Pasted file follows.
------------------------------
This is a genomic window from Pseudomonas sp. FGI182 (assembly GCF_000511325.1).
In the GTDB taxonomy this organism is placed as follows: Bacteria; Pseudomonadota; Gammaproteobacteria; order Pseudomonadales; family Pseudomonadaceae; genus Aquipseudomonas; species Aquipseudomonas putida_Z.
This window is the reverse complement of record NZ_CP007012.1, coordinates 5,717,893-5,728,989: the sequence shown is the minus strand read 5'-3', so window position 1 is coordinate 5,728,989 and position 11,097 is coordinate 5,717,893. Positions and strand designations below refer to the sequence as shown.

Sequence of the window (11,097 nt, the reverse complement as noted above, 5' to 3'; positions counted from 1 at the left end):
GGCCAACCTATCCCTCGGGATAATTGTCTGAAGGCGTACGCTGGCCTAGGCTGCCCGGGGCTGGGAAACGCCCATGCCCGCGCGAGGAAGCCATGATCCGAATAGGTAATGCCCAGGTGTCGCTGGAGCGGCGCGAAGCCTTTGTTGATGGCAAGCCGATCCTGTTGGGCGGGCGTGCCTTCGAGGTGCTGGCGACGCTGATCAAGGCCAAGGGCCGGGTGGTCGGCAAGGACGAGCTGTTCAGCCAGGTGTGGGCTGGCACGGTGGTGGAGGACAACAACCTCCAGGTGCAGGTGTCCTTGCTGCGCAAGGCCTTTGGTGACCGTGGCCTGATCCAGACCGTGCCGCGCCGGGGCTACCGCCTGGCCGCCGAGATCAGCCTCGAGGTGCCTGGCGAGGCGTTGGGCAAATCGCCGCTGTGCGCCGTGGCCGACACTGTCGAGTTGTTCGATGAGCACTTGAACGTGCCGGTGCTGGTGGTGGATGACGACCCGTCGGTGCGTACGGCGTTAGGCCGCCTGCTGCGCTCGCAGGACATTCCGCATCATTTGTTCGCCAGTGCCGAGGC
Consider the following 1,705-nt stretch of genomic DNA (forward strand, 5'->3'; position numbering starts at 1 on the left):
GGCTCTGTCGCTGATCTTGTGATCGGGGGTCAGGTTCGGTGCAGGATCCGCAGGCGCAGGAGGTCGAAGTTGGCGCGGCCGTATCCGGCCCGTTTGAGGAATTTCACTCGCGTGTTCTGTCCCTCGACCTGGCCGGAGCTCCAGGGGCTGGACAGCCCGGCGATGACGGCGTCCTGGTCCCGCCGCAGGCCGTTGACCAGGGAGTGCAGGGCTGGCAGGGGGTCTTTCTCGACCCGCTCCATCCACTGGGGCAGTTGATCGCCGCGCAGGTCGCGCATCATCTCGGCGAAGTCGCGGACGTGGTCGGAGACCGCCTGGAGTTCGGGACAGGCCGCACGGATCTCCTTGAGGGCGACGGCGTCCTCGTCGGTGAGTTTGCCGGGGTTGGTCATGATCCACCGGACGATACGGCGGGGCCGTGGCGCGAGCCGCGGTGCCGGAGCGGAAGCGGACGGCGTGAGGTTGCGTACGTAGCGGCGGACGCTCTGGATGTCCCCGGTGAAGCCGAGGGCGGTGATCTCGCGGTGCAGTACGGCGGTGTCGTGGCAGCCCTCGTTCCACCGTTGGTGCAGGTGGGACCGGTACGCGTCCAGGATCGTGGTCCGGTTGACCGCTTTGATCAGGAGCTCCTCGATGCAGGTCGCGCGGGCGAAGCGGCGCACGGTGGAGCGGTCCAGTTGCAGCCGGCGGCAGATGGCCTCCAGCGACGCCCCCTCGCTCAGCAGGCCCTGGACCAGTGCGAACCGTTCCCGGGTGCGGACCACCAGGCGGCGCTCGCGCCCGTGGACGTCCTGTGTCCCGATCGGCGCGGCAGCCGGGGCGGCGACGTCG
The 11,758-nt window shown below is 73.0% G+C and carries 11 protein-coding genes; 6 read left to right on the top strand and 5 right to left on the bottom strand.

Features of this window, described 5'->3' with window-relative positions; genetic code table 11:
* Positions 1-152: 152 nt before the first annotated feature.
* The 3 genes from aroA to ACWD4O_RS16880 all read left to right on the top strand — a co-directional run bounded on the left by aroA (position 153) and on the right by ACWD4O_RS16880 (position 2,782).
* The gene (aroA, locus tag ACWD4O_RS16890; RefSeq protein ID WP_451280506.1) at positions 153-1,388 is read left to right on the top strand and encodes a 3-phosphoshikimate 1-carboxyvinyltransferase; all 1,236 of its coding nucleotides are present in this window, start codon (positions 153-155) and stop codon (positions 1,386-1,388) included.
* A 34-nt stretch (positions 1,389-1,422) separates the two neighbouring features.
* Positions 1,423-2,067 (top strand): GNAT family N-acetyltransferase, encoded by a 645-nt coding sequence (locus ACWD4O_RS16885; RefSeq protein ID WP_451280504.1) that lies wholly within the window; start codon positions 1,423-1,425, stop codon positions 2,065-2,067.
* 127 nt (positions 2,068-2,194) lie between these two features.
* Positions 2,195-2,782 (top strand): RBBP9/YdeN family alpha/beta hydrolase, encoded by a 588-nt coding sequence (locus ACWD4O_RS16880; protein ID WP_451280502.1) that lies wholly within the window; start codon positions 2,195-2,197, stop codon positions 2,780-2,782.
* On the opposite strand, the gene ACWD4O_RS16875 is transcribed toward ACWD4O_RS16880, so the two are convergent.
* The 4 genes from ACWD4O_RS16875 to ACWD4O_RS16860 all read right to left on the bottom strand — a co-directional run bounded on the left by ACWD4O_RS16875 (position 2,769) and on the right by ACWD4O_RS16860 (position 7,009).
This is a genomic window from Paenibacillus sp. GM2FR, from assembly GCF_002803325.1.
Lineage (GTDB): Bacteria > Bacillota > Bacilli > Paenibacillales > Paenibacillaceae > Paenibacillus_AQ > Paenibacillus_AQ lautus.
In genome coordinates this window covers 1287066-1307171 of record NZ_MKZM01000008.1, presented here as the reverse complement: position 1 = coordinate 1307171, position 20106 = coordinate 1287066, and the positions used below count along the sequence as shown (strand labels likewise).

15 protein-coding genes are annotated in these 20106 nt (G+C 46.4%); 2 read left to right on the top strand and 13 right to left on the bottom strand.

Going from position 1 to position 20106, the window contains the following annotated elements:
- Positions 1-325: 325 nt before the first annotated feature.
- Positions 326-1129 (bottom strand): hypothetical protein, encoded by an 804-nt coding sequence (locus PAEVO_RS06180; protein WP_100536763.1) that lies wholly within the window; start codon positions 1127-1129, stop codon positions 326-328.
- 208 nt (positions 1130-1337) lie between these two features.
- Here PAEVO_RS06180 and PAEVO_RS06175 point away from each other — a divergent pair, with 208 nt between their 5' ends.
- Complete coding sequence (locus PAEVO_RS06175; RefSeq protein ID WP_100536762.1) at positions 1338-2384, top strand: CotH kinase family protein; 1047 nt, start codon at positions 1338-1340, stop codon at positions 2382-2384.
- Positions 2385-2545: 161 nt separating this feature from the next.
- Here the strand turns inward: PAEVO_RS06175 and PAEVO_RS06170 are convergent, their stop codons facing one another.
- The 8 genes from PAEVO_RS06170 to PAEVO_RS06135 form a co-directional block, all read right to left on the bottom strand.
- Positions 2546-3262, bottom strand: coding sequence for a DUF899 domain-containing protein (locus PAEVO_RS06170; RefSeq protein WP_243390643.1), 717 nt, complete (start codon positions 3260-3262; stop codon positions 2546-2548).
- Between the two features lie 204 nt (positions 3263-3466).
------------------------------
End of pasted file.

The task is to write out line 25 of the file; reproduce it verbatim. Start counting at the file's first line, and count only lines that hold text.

- Positions 326-1129 (bottom strand): hypothetical protein, encoded by an 804-nt coding sequence (locus PAEVO_RS06180; protein WP_100536763.1) that lies wholly within the window; start codon positions 1127-1129, stop codon positions 326-328.